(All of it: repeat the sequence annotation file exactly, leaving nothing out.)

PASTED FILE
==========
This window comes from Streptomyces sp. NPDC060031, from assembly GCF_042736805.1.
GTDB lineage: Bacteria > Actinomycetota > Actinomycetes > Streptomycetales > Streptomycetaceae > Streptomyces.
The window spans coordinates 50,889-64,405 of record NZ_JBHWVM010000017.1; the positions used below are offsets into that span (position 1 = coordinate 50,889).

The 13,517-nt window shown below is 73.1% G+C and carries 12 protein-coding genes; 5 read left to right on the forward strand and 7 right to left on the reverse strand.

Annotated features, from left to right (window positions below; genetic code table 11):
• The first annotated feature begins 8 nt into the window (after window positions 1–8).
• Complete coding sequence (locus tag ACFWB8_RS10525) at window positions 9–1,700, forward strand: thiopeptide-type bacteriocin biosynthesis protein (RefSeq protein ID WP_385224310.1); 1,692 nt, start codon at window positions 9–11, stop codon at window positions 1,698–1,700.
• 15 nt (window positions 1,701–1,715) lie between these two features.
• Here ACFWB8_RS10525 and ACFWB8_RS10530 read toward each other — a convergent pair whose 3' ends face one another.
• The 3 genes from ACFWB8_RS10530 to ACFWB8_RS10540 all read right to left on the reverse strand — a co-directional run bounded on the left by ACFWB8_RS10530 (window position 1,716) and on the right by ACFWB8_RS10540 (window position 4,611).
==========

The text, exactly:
This window comes from Streptomyces sp. NPDC060031, from assembly GCF_042736805.1.
GTDB lineage: Bacteria > Actinomycetota > Actinomycetes > Streptomycetales > Streptomycetaceae > Streptomyces.
The window spans coordinates 50,889-64,405 of record NZ_JBHWVM010000017.1; the positions used below are offsets into that span (position 1 = coordinate 50,889).

The 13,517-nt window shown below is 73.1% G+C and carries 12 protein-coding genes; 5 read left to right on the forward strand and 7 right to left on the reverse strand.

Annotated features, from left to right (window positions below; genetic code table 11):
• The first annotated feature begins 8 nt into the window (after window positions 1–8).
• Complete coding sequence (locus tag ACFWB8_RS10525) at window positions 9–1,700, forward strand: thiopeptide-type bacteriocin biosynthesis protein (RefSeq protein ID WP_385224310.1); 1,692 nt, start codon at window positions 9–11, stop codon at window positions 1,698–1,700.
• 15 nt (window positions 1,701–1,715) lie between these two features.
• Here ACFWB8_RS10525 and ACFWB8_RS10530 read toward each other — a convergent pair whose 3' ends face one another.
• The 3 genes from ACFWB8_RS10530 to ACFWB8_RS10540 all read right to left on the reverse strand — a co-directional run bounded on the left by ACFWB8_RS10530 (window position 1,716) and on the right by ACFWB8_RS10540 (window position 4,611).